LADUE, Mo. (KMOV.com) -- A local leader left his car running and it got stolen, but the concern for some is whether the taxpayers are footing the bill.
“The sun was out, there was traffic, so honestly I had no idea what happened, because it happened so fast,” said Sam Alton.
As Chief of Staff for St. Louis Prosecutor Wesley Bell, Alton said he didn't expect to become the victim of a crime.
“Certainly, I didn’t think it was going to happen at that moment,” Alton said.
According to a Ladue police report obtained by News 4, on Saturday July 11, Alton left his vehicle running in the driveway of his Ladue home. Then, someone jumped in and took off.
The SUV was found abandoned five days later, miles away in North St. Louis County.
It was totaled, according to Alton.
“At least the back window was blown out, the inside was completely trashed, the undercarriage trashed,” he said.
While Alton said he learned never to keep his car running unattended, some people say, that's not the only concern.
News 4 only learned Alton's car had been stolen after we received an anonymous letter earlier this week. It claimed Alton is "fleecing the taxpayers" by not replacing his personal car, and solely using a county-owned vehicle to drive around instead.
The vehicle in question was a red Chevy Tahoe. It used to driven by Prosecutor Bell, who has since received a new public-owned vehicle.
Alton had previously declined to drive a taxpayer-funded car, but said he planned to drive this one indefinitely.
“It makes more sense obviously because I don’t have a car, but it makes more sense to me now, because after having been on the job for since January 2019 I realize how much we use them, how much I use it in the course of work, so it makes sense to me,” Alton said.
Alton said he drives to crime scenes and community meetings. He defends the office buying and using take-home cars, even during a pandemic.
“The way that we try to engage with the community, we try and are out there as much as we can be. I understand the sentiment, but I would say that’s the nature of our job and what we do, and they serve a purpose,” he said.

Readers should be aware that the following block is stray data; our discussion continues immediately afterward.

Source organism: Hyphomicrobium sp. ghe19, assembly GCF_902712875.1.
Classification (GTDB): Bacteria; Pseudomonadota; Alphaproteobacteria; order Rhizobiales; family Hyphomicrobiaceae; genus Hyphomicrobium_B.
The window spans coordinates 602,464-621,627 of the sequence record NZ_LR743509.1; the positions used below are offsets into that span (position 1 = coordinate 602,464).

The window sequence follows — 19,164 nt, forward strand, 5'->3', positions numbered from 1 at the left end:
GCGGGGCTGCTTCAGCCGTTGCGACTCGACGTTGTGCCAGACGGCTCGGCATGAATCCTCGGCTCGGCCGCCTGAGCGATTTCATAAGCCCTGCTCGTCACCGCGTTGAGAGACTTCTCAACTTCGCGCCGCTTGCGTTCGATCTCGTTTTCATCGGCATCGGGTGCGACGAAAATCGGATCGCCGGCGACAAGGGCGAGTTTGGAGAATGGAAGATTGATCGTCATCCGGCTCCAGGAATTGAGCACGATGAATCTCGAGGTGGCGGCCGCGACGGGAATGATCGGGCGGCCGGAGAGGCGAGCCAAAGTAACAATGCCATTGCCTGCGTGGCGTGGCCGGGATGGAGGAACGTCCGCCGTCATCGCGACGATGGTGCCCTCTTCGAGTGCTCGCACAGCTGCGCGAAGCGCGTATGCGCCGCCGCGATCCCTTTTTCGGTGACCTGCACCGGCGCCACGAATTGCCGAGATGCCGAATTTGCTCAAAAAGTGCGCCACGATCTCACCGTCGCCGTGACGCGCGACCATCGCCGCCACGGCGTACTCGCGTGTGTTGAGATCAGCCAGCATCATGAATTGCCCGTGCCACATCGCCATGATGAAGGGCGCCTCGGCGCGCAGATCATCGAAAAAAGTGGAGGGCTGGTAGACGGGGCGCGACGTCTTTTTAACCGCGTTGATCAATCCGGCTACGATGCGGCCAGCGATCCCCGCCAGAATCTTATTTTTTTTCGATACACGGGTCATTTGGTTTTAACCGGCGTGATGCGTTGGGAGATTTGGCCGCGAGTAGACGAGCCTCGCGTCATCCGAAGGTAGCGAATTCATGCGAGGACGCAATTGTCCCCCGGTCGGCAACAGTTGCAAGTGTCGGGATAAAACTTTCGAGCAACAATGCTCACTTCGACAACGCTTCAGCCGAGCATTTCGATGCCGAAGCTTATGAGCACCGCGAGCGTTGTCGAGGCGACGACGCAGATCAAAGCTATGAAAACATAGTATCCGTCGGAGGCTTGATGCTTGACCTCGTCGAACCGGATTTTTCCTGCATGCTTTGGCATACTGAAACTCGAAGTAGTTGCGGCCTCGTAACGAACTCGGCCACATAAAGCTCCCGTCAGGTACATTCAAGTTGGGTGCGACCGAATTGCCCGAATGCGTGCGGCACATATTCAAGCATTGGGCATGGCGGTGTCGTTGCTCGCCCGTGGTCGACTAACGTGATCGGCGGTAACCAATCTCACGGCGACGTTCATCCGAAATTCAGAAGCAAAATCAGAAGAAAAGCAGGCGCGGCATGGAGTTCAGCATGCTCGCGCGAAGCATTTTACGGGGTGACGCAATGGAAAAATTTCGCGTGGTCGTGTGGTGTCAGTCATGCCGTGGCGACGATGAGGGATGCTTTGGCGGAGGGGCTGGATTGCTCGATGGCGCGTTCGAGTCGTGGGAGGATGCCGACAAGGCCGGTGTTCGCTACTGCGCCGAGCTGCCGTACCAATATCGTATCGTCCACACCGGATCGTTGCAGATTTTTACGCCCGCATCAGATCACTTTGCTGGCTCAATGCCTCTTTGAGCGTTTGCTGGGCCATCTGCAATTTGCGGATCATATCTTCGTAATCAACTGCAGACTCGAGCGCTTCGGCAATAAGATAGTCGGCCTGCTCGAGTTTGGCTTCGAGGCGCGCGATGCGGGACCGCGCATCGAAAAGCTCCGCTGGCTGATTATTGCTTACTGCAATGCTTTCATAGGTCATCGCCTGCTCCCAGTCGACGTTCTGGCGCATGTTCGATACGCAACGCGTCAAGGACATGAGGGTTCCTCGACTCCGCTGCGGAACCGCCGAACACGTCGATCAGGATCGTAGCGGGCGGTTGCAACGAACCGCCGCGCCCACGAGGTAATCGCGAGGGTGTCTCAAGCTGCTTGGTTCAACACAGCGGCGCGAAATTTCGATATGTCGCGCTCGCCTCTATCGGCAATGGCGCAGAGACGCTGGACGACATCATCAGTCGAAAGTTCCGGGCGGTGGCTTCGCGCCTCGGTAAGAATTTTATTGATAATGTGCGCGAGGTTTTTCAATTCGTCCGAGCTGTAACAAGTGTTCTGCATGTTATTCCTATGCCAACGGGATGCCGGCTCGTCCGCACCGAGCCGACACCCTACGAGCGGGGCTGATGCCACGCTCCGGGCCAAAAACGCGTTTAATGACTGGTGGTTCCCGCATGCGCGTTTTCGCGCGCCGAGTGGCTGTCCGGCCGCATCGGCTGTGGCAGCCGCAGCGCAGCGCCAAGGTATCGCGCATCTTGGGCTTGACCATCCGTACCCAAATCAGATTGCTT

“I think taxpayers should be very concerned on how their money is spent,” said Patrick Ishmael, of the Show Me Institute. He said Alton's use of the car may not be acceptable.
“Like a police officer who may need to go to and from work in a police car, that may be completely understandable as a use of public property. But when you are talking about somebody who is a Chief of Staff or elected official, there is a certain expectation that folks are going to pay their own way as professionals,” he said.
Ishmael said because Alton's paid a salary of $130,000, he should have to pay for his own ride.
“He has no excuse not to replace the other vehicle that he lost with another vehicle he purchases on his own," he said.
Allowed to drive it anywhere, Alton acknowledges the car is a perk but one he says that's allowed.
“If they are allotted to our office, that’s how we are going to use them,” Alton said.
With car thefts on the rise, he says, his focus is catching the criminals.
“This is something that not only myself personally but the office takes seriously. But as the officers work their case, I am going to work them and hopefully find the person who did it,” Alton said.
According to budget documents, the Prosecutor’s Office spent about $85,000 for the new cars, but that had been previously budgeted, they say, as part of regular management of their fleet and had nothing to do with any type of pandemic funding.
The previous first assistant under the former prosecutor Bob McCulloch also had a take home car, but there was no official role as chief of staff.